395.There are encouraging signs that the UK Government is beginning to think in these terms, and is starting to focus on the concept of ethical AI development and application. Matt Hancock MP was clear that there are “gaps across the world that no one has yet filled”, and it was particularly important to ensure that “we have the structures in place to harness the potential of this technology to improve the lot of humanity”. The Industrial Strategy reaffirms this stance, stating that “we will lead the world in safe and ethical use of data and artificial intelligence giving confidence and clarity to citizens and business”. In January 2018, the Prime Minister said at the World Economic Forum in Davos that she wanted to establish “the rules and standards that can make the most of artificial intelligence in a responsible way”, and emphasised that the Centre for Data Ethics and Innovation would work with international partners on this project, and that the UK would be joining the World Economic Forum’s new council on artificial intelligence, which aims to help shape global governance in the area.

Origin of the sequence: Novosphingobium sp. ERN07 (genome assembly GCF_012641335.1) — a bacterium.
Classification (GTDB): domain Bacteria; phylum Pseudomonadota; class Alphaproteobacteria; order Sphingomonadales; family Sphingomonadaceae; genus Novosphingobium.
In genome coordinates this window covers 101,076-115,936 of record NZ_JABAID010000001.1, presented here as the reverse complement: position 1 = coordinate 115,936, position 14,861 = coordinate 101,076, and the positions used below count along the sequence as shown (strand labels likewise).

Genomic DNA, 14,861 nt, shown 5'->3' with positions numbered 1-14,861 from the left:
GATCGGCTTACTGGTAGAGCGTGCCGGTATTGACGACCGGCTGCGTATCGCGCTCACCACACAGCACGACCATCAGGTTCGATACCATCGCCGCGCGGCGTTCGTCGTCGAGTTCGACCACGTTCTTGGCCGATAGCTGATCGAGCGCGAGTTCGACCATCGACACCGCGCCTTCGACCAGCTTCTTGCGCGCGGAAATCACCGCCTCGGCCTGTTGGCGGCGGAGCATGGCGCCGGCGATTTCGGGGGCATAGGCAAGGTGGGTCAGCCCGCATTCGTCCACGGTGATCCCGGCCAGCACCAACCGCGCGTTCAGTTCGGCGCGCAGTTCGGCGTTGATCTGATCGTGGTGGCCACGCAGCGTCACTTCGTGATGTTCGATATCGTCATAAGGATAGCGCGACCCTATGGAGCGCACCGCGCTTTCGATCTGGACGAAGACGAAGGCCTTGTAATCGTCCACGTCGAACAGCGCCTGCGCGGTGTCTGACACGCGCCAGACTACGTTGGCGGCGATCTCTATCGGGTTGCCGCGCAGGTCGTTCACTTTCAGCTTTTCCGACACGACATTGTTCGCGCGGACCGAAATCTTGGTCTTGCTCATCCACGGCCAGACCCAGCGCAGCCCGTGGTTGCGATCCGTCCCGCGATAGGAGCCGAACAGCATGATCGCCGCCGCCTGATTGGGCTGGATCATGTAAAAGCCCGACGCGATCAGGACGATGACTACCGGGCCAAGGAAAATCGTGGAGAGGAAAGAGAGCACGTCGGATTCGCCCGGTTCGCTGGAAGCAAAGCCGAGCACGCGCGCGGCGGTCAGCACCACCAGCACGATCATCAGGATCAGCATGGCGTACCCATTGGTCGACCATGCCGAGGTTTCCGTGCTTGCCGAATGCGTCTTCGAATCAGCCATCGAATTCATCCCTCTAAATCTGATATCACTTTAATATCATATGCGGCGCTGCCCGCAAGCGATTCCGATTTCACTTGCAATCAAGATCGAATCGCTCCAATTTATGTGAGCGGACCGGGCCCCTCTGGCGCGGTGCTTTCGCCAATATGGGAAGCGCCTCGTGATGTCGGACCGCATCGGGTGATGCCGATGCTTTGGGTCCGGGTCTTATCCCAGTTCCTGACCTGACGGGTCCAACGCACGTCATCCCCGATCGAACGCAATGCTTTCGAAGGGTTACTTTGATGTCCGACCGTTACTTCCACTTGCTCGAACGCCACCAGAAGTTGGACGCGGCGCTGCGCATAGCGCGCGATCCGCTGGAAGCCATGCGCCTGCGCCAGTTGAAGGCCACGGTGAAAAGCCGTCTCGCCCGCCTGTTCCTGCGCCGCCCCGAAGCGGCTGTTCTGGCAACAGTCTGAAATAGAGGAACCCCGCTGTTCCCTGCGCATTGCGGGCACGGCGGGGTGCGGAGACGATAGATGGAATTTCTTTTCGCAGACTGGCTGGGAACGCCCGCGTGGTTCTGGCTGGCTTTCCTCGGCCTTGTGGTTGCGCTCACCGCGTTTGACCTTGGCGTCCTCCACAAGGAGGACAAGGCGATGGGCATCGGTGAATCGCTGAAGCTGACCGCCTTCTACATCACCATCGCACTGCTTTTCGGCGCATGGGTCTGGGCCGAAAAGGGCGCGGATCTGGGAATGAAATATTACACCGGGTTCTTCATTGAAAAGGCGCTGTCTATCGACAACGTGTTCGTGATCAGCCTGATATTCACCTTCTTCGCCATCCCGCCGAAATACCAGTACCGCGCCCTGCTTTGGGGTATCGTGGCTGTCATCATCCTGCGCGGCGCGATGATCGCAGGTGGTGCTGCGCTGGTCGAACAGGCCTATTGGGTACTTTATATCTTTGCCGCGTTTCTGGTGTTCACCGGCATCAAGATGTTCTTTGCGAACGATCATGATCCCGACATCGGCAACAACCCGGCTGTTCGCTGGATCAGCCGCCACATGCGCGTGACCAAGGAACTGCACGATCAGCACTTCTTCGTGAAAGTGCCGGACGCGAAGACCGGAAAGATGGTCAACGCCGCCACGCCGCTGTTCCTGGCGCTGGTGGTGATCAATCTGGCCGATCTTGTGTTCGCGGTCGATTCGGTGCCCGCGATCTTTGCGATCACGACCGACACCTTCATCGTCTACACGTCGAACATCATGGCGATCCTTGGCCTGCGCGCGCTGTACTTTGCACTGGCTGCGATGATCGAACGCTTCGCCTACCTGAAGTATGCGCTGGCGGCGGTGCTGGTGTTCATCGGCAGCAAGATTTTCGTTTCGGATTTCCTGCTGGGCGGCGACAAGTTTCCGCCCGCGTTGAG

396.Indeed, we are also aware of the growing international interest in the governance of AI in recent years—witnesses mentioned the 2016 IEEE AI & Ethics Summit, and the 2017 AI for Good Summit, for example. The European Parliament’s interest in this area was also frequently mentioned, and many witnesses were clear that the UK should continue to work with the EU on this area even after Brexit. Thomas Cheney, a researcher in space law at Sunderland University, even called for “a global coordination effort via the United Nations, as was done at the beginning of the Space Age”. ORBIT brought these points together when they stated: